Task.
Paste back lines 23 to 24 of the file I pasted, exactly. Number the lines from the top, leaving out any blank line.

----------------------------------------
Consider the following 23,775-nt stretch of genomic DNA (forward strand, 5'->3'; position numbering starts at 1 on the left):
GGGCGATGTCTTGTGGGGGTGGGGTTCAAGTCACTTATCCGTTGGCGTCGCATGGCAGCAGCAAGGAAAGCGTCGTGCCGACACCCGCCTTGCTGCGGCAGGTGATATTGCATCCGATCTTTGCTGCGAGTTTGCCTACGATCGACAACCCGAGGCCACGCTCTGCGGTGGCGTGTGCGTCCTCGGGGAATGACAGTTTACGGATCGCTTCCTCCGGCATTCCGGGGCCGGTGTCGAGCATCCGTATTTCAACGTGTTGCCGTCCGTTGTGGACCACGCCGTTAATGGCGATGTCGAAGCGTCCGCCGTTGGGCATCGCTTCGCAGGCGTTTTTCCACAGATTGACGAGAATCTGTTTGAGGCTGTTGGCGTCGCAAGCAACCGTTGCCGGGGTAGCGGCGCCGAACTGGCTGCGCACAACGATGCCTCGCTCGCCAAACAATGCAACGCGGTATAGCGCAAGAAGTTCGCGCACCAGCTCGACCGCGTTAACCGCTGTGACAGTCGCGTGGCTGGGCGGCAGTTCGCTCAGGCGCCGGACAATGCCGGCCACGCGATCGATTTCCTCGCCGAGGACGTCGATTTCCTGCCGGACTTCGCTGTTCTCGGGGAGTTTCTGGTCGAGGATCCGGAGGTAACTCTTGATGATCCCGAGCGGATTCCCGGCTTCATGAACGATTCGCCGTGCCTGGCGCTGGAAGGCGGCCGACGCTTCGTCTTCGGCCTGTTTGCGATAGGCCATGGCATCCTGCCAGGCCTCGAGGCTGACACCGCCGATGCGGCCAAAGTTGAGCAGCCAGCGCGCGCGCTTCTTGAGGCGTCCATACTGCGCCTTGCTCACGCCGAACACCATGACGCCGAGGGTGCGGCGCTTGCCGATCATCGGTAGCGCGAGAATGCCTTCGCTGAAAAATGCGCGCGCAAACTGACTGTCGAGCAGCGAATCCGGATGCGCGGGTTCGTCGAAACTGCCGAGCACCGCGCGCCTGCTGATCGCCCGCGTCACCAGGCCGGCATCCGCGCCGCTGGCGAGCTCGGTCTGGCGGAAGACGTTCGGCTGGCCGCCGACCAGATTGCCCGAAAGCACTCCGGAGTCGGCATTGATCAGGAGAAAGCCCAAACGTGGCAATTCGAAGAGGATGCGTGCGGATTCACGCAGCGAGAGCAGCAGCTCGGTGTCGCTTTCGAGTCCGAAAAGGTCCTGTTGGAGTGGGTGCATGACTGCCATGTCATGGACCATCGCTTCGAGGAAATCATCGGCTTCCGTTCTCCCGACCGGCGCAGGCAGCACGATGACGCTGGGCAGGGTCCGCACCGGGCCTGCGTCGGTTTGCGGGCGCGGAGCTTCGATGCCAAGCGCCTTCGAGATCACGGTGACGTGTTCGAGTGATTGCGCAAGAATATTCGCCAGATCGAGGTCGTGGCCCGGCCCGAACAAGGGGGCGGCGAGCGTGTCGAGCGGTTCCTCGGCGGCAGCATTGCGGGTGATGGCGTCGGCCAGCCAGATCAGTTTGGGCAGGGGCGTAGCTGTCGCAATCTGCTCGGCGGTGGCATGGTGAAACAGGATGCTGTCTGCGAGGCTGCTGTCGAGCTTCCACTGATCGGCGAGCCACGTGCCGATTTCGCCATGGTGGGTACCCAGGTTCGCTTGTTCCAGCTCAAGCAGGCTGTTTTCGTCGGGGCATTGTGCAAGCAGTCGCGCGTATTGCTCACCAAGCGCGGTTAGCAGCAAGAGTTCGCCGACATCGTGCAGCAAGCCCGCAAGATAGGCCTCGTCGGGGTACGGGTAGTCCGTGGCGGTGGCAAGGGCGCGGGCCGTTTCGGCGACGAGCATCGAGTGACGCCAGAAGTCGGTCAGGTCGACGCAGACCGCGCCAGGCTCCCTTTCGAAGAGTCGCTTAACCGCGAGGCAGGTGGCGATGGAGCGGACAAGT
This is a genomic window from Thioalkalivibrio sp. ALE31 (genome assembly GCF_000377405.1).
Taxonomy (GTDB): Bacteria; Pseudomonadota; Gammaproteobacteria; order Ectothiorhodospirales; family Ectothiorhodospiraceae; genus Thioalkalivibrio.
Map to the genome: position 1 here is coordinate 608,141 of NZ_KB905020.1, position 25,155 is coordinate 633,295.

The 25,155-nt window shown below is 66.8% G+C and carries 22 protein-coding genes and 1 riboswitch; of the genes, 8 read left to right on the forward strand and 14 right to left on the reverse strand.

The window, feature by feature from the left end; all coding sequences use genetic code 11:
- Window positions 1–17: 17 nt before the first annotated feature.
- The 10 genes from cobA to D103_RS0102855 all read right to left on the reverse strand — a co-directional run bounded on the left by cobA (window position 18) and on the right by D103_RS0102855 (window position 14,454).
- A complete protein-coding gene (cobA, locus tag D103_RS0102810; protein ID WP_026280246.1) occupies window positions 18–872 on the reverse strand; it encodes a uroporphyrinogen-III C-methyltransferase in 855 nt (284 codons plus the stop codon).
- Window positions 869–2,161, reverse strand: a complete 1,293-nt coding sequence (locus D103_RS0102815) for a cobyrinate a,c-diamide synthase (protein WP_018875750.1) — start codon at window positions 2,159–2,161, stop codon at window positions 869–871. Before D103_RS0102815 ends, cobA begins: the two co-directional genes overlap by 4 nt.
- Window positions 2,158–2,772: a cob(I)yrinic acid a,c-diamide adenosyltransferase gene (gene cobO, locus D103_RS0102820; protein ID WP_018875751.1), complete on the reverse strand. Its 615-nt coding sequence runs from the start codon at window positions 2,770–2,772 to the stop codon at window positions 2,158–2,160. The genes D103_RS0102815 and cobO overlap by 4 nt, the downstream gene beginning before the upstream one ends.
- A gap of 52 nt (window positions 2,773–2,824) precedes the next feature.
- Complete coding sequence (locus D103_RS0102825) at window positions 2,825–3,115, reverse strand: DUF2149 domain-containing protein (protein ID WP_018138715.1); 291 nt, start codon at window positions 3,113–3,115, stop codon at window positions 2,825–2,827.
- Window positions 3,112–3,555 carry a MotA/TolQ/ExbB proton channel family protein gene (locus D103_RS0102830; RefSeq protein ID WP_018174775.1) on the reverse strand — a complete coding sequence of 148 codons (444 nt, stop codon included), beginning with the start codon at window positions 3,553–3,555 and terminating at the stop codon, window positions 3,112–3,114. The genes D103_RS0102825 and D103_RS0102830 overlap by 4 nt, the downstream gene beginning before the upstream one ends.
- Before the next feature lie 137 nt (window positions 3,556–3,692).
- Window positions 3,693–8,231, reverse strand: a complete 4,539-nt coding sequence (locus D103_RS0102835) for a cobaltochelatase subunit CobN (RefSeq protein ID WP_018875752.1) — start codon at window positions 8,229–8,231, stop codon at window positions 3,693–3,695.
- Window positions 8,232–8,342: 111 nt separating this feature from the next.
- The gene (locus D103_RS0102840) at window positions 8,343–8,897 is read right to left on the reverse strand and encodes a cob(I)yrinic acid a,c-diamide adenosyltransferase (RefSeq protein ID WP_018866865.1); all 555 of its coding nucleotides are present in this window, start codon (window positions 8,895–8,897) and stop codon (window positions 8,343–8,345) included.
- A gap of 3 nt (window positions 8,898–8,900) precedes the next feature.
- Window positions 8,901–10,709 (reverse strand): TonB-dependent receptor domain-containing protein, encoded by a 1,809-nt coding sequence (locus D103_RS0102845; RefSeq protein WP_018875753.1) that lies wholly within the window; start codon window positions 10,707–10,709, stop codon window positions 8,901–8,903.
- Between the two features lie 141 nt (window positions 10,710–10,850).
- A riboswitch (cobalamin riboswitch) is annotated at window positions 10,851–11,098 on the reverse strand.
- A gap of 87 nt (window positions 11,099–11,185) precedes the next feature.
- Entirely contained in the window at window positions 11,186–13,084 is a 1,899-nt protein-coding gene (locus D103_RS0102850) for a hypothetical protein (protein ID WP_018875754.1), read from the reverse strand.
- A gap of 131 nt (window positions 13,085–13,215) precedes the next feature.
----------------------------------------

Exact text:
- A riboswitch (cobalamin riboswitch) is annotated at window positions 10,851–11,098 on the reverse strand.
- A gap of 87 nt (window positions 11,099–11,185) precedes the next feature.